We found that both food fussiness and food neophobia have an important genetic basis; 46% and 58% of differences between children were explained by genetic influences respectively. The shared environment (aspects of the environment shared completely by twin pairs which contribute to similarities between them, such as the types of foods available in the family home) was a more important influence on food fussiness (46%) than food neophobia (22%); but the majority of these shared environmental influences were the same for both behaviours. These findings highlight that there is an important genetic basis to both food fussiness and food neophobia, but that there are also important aspects of the early home family environment that shape these two behaviours as well.

The considerable influence of the shared environment on both behaviours suggests that parent-led eating behaviour programs for fussy or food neophobic children may be effective in decreasing the expression of these problem behaviours. Given that most shared environmental influences on the two behaviours were the same,  parents can be reassured that the same feeding strategies are likely to be effective in preventing or managing both behaviours.

Importantly, finding substantial genetic influence on fussy eating in early childhood shows that parents are not solely to blame. Understanding that these behaviours are partly innate helps to deflect this blame, and provides relief for parents who often feel guilty about their child’s eating difficulties. However, genes are not destiny. Establishing the importance of genetic influences on fussy eating behaviours in early childhood does not imply these behaviours cannot be changed. An effective intervention to overcome food rejection is repeated exposure to the problem food; the more a child tries a food, the more familiar it becomes and eventually most children will learn to like it. A tasting game called ‘Tiny Tastes’ was developed to help families introduce foods to reluctant and fussy eaters. This is an avenue through which parents can actively take a role in positively changing fussy or neophobic eating behaviours.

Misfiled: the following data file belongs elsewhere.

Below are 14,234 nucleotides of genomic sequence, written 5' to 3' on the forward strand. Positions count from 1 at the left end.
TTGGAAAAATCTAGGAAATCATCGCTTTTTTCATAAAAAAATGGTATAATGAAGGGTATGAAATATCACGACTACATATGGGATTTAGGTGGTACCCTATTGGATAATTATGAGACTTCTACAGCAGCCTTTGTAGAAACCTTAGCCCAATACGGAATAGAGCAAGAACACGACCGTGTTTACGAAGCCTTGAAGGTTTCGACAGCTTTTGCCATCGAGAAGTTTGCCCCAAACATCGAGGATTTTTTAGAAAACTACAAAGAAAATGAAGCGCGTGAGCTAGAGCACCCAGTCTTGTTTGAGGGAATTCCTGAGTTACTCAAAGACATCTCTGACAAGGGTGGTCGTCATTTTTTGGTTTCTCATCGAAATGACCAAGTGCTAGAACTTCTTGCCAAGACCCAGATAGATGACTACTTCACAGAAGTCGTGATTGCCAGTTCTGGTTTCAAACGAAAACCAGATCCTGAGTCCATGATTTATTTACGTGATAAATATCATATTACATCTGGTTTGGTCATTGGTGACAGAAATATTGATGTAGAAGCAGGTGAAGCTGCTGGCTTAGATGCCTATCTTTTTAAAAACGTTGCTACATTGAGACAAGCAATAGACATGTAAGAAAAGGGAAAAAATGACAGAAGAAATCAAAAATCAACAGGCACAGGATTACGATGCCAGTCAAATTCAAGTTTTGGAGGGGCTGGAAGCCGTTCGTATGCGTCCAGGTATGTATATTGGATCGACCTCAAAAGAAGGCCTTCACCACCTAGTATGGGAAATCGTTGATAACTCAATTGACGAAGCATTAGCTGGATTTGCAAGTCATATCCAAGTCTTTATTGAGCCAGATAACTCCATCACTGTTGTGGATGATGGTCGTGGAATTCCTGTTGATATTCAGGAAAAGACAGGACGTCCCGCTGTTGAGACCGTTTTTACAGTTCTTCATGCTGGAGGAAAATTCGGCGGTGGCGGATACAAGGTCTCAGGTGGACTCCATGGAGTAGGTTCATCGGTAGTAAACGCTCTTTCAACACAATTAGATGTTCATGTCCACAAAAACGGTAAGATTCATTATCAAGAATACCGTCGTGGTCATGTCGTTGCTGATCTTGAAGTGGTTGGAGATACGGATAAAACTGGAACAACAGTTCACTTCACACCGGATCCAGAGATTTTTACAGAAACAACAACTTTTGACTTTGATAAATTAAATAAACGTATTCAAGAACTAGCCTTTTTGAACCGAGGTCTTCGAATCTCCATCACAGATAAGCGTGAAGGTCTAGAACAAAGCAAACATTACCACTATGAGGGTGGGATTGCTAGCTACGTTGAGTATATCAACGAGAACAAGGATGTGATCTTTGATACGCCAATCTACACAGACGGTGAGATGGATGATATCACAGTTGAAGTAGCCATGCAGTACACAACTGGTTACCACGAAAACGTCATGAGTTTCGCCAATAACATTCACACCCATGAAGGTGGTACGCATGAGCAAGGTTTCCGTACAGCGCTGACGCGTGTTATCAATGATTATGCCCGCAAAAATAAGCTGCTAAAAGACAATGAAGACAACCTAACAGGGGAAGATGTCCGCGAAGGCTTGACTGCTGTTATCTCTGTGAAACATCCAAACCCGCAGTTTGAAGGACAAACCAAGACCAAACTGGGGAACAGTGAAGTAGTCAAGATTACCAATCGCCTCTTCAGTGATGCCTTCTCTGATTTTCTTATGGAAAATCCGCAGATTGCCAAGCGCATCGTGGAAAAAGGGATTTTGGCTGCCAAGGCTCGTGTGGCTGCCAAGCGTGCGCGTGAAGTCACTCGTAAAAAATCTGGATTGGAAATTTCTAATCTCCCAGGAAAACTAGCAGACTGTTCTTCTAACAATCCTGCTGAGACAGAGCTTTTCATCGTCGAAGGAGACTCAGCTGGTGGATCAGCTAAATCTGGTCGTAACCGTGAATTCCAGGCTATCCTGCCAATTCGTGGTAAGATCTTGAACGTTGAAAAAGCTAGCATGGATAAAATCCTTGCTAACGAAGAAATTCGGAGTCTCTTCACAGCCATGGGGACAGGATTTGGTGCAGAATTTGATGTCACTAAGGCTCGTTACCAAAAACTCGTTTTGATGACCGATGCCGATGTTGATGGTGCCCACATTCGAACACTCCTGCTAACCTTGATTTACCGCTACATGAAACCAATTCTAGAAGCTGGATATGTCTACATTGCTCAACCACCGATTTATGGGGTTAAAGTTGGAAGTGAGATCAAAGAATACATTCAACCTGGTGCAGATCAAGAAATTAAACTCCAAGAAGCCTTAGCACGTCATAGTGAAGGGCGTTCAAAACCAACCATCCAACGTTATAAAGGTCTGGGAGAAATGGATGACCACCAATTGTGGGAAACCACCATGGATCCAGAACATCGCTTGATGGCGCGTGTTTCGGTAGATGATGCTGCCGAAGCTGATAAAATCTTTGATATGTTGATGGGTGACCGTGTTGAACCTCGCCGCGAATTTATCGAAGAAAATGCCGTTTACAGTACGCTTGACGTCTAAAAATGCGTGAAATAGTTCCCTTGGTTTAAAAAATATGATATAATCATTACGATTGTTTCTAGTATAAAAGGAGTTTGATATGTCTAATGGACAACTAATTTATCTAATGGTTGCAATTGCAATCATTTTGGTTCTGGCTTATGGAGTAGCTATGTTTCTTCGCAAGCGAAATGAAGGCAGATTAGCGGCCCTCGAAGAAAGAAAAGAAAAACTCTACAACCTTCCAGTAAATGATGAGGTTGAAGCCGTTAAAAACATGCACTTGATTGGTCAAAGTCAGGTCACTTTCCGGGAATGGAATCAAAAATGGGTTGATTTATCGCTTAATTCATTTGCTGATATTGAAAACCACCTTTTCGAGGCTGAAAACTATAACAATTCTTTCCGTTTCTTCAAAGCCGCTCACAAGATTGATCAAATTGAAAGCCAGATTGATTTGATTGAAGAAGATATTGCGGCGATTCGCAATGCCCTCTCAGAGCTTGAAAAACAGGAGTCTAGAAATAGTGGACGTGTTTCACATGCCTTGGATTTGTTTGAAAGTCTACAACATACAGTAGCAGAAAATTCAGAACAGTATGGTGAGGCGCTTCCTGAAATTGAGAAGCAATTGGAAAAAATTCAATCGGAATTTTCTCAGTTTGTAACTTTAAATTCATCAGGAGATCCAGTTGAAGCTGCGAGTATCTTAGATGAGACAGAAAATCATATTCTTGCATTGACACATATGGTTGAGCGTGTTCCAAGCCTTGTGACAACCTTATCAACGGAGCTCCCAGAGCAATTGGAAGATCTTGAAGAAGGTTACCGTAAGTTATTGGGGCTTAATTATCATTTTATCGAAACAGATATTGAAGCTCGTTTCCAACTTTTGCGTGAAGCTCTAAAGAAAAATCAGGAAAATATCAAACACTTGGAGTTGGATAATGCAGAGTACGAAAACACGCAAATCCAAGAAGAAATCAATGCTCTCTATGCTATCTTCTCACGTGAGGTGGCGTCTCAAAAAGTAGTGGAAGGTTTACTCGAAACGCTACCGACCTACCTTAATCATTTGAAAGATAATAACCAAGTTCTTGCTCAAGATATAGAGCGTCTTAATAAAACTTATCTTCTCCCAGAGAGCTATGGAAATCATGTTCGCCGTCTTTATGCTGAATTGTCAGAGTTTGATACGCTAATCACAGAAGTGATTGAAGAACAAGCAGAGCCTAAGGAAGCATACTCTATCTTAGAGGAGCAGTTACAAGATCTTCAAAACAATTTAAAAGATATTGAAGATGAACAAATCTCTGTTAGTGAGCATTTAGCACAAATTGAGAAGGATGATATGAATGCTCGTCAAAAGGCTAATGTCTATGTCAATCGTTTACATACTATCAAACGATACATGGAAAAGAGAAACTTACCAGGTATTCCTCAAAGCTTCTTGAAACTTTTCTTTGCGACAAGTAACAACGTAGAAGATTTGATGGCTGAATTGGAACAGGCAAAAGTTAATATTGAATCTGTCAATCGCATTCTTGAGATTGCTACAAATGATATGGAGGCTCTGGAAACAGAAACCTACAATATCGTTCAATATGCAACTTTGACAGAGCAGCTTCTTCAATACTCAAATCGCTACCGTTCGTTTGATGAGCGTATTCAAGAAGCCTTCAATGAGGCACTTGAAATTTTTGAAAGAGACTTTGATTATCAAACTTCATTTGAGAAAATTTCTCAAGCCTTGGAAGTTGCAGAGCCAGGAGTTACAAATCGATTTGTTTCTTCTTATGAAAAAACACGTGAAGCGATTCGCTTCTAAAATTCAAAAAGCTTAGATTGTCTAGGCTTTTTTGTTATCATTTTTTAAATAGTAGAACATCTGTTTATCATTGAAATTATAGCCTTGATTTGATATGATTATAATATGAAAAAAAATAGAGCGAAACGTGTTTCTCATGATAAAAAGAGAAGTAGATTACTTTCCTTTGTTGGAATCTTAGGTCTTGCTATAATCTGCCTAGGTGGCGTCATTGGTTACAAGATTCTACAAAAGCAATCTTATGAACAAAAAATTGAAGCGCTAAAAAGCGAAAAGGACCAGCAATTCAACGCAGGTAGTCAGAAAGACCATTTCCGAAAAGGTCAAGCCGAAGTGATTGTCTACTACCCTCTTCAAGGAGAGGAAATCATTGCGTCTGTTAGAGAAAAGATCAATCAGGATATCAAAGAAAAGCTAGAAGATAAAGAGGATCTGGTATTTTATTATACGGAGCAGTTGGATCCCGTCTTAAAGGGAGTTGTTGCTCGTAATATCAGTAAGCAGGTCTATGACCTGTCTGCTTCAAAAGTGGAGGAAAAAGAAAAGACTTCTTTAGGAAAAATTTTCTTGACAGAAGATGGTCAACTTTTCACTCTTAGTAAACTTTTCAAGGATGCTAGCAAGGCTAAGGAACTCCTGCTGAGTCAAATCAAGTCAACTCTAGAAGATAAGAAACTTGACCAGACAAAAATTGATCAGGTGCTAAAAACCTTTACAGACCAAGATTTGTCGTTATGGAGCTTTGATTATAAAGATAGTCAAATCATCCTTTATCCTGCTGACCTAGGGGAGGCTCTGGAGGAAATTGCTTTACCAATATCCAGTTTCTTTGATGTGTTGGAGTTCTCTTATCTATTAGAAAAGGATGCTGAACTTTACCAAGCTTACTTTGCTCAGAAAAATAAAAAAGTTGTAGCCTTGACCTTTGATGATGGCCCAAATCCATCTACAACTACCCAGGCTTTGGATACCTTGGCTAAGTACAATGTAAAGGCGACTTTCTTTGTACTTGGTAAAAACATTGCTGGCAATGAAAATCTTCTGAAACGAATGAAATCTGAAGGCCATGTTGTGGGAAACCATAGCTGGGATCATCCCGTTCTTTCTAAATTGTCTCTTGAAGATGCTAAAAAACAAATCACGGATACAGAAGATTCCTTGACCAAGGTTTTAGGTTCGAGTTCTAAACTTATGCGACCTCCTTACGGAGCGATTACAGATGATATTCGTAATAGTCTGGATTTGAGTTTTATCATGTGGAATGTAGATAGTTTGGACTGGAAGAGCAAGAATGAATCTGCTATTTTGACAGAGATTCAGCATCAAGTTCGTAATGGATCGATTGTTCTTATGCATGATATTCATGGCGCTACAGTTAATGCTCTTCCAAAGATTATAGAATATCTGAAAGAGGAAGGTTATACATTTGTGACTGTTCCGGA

Key points:

  • Food fussiness (FF) and food neophobia (FN) are restrictive eating phenotypes. Parents and clinicians consider these behaviours to be problematic because excessively fussy children may under eat or only accept a restricted number of foods.
  • This twin study revealed the expression of FN and FF to be under moderate genetic control in early childhood.
  • Largely shared environmental and genetic factors influenced variation in these behaviours, suggesting a common aetiology of these traits.
  • The considerable genetic influence on these tendencies in young children diverts the blame away from the home environment. The shared aetiology of FF and FN behaviours indicates that parent-led eating behaviour change programs, for fussy or food neophobic children, may be effective in decreasing the expression of both.


Food fussiness and food neophobia share a common etiology in early childhood
Andrea D. Smith, Moritz Herle, Alison Fildes, Lucy Cooke, Silje Steinsbekk, and Clare H. Llewellyn
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Andrea is a postdoctoral researcher in the Obesity group at the Research Department of Behavioural Science and Health at UCL. Andrea’s current research focuses on front-line ideas regarding behavioural obesity research and public health-related policy issues. She is passionate about the development of innovative tools to inform policies which support healthy weight development from infancy in the UK.